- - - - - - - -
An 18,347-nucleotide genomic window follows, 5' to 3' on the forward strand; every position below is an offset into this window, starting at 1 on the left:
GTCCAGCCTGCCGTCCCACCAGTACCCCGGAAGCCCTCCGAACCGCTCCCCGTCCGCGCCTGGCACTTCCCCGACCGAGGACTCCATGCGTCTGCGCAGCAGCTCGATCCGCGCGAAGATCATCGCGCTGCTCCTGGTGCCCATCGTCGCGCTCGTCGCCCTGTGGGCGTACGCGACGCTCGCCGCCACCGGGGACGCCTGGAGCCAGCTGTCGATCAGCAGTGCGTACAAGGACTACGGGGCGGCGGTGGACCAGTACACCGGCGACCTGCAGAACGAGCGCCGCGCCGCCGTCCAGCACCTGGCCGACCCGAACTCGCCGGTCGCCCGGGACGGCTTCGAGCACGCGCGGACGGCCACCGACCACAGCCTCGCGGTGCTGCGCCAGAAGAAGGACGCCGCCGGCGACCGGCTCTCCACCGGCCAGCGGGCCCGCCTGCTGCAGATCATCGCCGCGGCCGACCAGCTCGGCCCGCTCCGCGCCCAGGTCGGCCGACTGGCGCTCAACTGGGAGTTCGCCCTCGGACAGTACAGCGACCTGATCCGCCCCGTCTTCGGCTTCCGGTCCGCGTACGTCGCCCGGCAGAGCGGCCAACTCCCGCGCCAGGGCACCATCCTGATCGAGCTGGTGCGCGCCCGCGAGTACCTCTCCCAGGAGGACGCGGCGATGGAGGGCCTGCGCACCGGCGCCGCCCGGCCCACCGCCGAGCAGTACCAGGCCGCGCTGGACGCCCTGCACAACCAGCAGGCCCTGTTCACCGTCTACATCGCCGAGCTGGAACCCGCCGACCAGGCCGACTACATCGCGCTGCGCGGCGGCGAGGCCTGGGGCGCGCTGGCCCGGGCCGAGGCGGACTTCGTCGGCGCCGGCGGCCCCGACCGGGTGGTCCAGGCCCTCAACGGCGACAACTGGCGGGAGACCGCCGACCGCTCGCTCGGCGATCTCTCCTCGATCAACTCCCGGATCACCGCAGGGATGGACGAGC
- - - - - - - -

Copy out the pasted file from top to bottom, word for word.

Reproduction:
An 18,347-nucleotide genomic window follows, 5' to 3' on the forward strand; every position below is an offset into this window, starting at 1 on the left:
GTCCAGCCTGCCGTCCCACCAGTACCCCGGAAGCCCTCCGAACCGCTCCCCGTCCGCGCCTGGCACTTCCCCGACCGAGGACTCCATGCGTCTGCGCAGCAGCTCGATCCGCGCGAAGATCATCGCGCTGCTCCTGGTGCCCATCGTCGCGCTCGTCGCCCTGTGGGCGTACGCGACGCTCGCCGCCACCGGGGACGCCTGGAGCCAGCTGTCGATCAGCAGTGCGTACAAGGACTACGGGGCGGCGGTGGACCAGTACACCGGCGACCTGCAGAACGAGCGCCGCGCCGCCGTCCAGCACCTGGCCGACCCGAACTCGCCGGTCGCCCGGGACGGCTTCGAGCACGCGCGGACGGCCACCGACCACAGCCTCGCGGTGCTGCGCCAGAAGAAGGACGCCGCCGGCGACCGGCTCTCCACCGGCCAGCGGGCCCGCCTGCTGCAGATCATCGCCGCGGCCGACCAGCTCGGCCCGCTCCGCGCCCAGGTCGGCCGACTGGCGCTCAACTGGGAGTTCGCCCTCGGACAGTACAGCGACCTGATCCGCCCCGTCTTCGGCTTCCGGTCCGCGTACGTCGCCCGGCAGAGCGGCCAACTCCCGCGCCAGGGCACCATCCTGATCGAGCTGGTGCGCGCCCGCGAGTACCTCTCCCAGGAGGACGCGGCGATGGAGGGCCTGCGCACCGGCGCCGCCCGGCCCACCGCCGAGCAGTACCAGGCCGCGCTGGACGCCCTGCACAACCAGCAGGCCCTGTTCACCGTCTACATCGCCGAGCTGGAACCCGCCGACCAGGCCGACTACATCGCGCTGCGCGGCGGCGAGGCCTGGGGCGCGCTGGCCCGGGCCGAGGCGGACTTCGTCGGCGCCGGCGGCCCCGACCGGGTGGTCCAGGCCCTCAACGGCGACAACTGGCGGGAGACCGCCGACCGCTCGCTCGGCGATCTCTCCTCGATCAACTCCCGGATCACCGCAGGGATGGACGAGC